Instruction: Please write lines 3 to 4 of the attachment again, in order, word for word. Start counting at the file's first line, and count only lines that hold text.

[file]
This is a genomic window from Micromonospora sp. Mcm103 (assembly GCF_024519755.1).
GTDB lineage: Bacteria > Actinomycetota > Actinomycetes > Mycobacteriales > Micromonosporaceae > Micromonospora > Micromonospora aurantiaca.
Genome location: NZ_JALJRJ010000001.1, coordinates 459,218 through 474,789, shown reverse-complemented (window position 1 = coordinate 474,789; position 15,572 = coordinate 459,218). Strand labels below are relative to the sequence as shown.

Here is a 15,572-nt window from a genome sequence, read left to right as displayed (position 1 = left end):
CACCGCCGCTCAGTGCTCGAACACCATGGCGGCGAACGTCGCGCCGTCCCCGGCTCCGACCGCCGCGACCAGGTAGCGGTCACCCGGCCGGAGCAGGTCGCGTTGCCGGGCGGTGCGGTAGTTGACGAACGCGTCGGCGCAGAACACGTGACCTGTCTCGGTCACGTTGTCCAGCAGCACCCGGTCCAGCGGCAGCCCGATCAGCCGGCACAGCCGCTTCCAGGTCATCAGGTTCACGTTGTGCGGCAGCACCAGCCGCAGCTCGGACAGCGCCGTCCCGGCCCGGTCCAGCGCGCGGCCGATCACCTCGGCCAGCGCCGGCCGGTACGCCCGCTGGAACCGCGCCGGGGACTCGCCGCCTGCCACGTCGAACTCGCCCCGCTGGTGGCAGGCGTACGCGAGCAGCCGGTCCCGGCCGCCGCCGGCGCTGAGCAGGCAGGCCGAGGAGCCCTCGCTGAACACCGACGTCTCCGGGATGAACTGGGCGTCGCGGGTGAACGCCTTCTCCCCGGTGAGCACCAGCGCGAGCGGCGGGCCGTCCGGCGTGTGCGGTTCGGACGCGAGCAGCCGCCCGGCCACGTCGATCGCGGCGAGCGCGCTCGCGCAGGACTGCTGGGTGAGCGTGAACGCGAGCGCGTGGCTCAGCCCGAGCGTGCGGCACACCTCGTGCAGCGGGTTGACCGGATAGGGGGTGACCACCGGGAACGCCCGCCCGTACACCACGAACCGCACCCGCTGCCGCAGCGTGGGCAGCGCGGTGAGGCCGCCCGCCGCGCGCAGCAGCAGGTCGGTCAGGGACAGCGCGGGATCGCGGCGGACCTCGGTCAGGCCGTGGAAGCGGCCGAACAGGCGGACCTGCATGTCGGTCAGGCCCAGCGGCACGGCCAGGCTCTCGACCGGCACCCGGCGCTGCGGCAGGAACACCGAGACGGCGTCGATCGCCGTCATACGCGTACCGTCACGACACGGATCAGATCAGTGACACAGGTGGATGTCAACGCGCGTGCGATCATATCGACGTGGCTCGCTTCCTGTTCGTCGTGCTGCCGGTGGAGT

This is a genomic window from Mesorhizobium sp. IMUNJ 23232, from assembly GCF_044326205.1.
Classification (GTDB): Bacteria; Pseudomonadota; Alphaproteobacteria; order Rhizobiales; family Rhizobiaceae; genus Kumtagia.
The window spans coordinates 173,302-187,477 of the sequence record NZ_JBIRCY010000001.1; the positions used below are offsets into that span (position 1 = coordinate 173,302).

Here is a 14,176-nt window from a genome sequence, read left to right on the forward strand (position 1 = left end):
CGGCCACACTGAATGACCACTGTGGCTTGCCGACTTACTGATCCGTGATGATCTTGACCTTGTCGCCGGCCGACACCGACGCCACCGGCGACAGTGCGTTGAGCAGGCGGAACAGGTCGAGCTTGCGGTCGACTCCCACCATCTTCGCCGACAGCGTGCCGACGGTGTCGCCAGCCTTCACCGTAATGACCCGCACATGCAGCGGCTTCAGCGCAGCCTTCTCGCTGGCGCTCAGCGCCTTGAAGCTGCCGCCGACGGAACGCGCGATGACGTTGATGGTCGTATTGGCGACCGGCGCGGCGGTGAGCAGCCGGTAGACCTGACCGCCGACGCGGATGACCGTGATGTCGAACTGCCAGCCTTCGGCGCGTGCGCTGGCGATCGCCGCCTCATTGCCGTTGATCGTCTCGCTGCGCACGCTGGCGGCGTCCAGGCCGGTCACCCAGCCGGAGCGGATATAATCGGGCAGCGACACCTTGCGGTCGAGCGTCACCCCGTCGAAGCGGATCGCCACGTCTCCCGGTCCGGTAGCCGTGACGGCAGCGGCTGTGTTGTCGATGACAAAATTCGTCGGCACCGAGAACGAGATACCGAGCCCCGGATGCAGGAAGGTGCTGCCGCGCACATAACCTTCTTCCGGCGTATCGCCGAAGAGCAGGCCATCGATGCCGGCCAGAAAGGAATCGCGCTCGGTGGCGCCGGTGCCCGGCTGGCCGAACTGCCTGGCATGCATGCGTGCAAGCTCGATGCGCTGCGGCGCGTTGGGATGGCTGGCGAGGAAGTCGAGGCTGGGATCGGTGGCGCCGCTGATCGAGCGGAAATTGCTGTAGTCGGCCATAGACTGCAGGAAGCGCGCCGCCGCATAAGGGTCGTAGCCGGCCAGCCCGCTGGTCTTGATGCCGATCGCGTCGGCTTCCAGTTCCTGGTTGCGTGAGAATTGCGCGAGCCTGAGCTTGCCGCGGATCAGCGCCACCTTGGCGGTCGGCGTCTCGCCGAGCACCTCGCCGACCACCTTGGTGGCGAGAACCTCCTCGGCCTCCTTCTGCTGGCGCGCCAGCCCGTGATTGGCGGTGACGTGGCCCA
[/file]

Genome location: NZ_JALJRJ010000001.1, coordinates 459,218 through 474,789, shown reverse-complemented (window position 1 = coordinate 474,789; position 15,572 = coordinate 459,218). Strand labels below are relative to the sequence as shown.

Here is a 15,572-nt window from a genome sequence, read left to right as displayed (position 1 = left end):